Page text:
Brazil: Challenges of a Landless People

Brazil’s Landless Workers Movement (MST), one of the longest standing and largest social movements in Latin America, continues to be a relevant force in the lives of everyday communities and families.


Brazil’s Landless Workers Movement (MST), one of the longest standing and largest social movements in Latin America, continues to be a relevant force in the lives of everyday communities and families. The MST has three objectives, a continued struggle over land, a “people’s land reform” that is implemented nationally, and the transformation of civil society. Their purpose is not singular, and though their close attempts at a relationship with the Workers Party (PT) has brought them much criticism, their politics remain rooted in practice.

In the early months of 2015, a series of protests and demonstrations emerged against the PT regarding the Lava Jato corruption scandals and to shift political “alliances between influential groups and… political funding.” Protests with much less coverage have highlighted the party’s increasingly neoliberal attacks on the working class.

The MST has its critiques of the PT and the current administration of Dilma Rousseff, specifically for not making due on their promises for land reform and for having less support for legal settlements, while investing more in agribusiness and large agricultural industries. However, the MST did not participate in anti-Dilma or pro-impeachment demonstrations particularly because of the right wing nature of these protests and their attendance of mostly upper middle class people. Instead they have focused some of their energy on new land occupations, reinvigorating their community base support and their understanding of a landless people’s movement.

To be landless in Brazil is not understood simply as a social condition or an identity for the marginalized. To define one’s self as landless implies agency and a commitment to a community made up of active subjects that are working towards the construction of their own history. This category of the landless has been transformative for the everyday lives of those involved.  As opposed to an individualized struggle for property ownership, the landless of Brazil see themselves as a collective subject firmly standing against multiple levels of material, ideological, and physical violence. This movement navigates a landscape of misinformation by media, displacement by military police, attacks by landowners and growing right-wing militias, in addition to the dismissive attitude of government officials.

The struggle of the MST is both political, pedagogical and a challenge to western notions of private property and land ownership. They have extensive networks of educators in charge of political formation through a pedagogia de la terra or pedagogy of the land, which draws heavily from scholars and militants like the well-known philosopher Paulo Freire. They are best known for occupying unused land, but their actual process to negotiate and acquire the land legally is less known. Those who identify as “landless” are not only MST; there are multiple organizations whose objective is land reform and land acquisition for the dispossessed. Some have subtle ideological differences, while others are divided by party lines.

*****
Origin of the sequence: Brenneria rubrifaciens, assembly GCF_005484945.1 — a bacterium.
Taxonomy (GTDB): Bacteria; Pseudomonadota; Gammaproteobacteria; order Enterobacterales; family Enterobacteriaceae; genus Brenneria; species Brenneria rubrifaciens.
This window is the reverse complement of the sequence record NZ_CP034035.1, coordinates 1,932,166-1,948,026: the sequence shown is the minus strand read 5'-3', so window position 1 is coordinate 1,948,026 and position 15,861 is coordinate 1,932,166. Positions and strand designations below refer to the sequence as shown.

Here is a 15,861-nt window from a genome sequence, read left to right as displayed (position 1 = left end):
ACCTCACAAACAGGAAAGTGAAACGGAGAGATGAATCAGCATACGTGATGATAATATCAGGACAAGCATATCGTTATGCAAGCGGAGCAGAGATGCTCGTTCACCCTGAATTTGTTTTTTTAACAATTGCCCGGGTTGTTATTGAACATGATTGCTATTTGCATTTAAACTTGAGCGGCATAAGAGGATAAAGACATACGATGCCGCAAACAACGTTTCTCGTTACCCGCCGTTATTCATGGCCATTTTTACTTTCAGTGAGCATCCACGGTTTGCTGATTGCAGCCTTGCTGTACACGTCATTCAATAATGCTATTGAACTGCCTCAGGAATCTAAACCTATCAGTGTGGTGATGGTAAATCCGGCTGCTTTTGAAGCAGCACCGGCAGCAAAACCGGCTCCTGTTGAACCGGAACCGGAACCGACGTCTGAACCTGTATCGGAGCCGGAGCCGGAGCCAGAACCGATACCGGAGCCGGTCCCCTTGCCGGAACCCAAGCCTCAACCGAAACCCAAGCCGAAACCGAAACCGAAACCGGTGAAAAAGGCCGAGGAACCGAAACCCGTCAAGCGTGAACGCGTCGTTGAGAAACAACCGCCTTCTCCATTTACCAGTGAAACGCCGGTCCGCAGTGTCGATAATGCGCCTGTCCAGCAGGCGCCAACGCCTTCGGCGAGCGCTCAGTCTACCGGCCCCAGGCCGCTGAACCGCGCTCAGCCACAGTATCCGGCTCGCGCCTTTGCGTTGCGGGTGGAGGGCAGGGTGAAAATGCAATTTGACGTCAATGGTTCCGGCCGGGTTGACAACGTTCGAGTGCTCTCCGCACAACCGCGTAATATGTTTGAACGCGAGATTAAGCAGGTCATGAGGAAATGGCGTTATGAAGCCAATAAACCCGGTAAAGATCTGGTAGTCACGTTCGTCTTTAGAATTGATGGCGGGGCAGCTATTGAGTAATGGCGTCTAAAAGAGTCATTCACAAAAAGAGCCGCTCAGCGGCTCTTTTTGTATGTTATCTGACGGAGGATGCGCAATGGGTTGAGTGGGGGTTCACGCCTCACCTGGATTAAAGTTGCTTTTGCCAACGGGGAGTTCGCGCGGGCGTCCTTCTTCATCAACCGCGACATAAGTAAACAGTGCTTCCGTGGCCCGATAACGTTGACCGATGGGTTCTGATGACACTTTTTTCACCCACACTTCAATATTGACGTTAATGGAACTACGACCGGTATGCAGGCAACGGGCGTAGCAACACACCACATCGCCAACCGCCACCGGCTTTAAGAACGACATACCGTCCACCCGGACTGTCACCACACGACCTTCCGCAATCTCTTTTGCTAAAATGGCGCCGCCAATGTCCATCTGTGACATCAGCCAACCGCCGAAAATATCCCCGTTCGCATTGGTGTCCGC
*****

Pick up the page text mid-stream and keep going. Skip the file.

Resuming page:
The lands the MST occupies are carefully selected. The coordinating leadership investigates the areas, carefully looking at who the owners are, which political and social agents exist, other projects and networks that they are linked to, and of course, where the money is going and coming from. Land concentration in Brazil is one of the biggest issues that the MST is struggling to combat. Wealthy landowners, politicians, businesspeople and increasingly agribusiness that have the resources to purchase massive farmlands industrial agricultural production are typically not interested, and strongly resist, being forced into a negotiation.

Once the initial occupation has begun the MST forces a negotiation. The process is long and tedious. It often takes several years to negotiate a settlement; there have been families who have waited from two to twelve years to come to an agreement with Brazil’s National Institute for Colonization and Agrarian Reform (INCRA) and the landowners. INCRA is the government institution in charge of settling these “land disputes.” After several years of negotiation INCRA facilitates payment to the landowner using federal funds, the landless families agree to pay them back after a number of years through profits made through small scale agricultural production. This delay, however, leaves landless people in a precarious position, where many are susceptible to violence, harassment and discrimination. Violence on these occupied lands has increased, and many of the landless say that there is an increase in militias and paramilitaries that are organized to protect the landowners and what they consider private property.

Overall, the biggest obstacle for the landless is government bureaucracy and unfulfilled promises. Yet their unique challenge, one that has helped make them the region’s largest social movement, is to look within the MST and place their expectations beyond the limitations of an electoral process that some argue “has died in the most shameful way possible, buried by accusations of cynicism, venality, and corruption.”

As April 2015 comes to a close, the MST are completing “Abril Vermelho” (Red April) in commemoration of the Eldorado dos Carajas Massacre in 1996, which left 21 MST members killed. They use this moment to increase their visibility and the numbers of land occupations. Though their challenges remain, the MST continues to push forward in their efforts toward land reform and what they consider a transformation of civil society.

Armando Carmona is a freelance journalist and an editor at